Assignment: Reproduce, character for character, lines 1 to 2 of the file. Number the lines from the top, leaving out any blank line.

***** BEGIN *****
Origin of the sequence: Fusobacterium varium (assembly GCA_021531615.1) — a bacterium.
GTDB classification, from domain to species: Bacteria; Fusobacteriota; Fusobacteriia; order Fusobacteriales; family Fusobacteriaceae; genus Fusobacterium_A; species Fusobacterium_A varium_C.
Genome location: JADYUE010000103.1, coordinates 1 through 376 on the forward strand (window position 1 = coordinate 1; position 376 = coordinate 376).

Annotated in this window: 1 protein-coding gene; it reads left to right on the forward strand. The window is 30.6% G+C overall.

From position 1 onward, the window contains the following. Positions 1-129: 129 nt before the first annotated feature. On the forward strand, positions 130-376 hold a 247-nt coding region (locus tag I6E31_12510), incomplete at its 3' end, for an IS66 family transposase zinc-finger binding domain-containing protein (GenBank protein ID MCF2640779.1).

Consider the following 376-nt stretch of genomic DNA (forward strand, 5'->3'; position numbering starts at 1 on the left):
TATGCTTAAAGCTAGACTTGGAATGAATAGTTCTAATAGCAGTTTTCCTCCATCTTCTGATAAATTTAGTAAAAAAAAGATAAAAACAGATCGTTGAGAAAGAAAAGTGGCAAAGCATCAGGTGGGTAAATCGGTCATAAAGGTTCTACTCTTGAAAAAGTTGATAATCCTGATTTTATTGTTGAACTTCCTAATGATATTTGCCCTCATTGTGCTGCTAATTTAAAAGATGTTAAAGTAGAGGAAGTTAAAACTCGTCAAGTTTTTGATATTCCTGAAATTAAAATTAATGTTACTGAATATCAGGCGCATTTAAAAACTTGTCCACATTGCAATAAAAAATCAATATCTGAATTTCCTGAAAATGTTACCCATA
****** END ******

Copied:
Origin of the sequence: Fusobacterium varium (assembly GCA_021531615.1) — a bacterium.
GTDB classification, from domain to species: Bacteria; Fusobacteriota; Fusobacteriia; order Fusobacteriales; family Fusobacteriaceae; genus Fusobacterium_A; species Fusobacterium_A varium_C.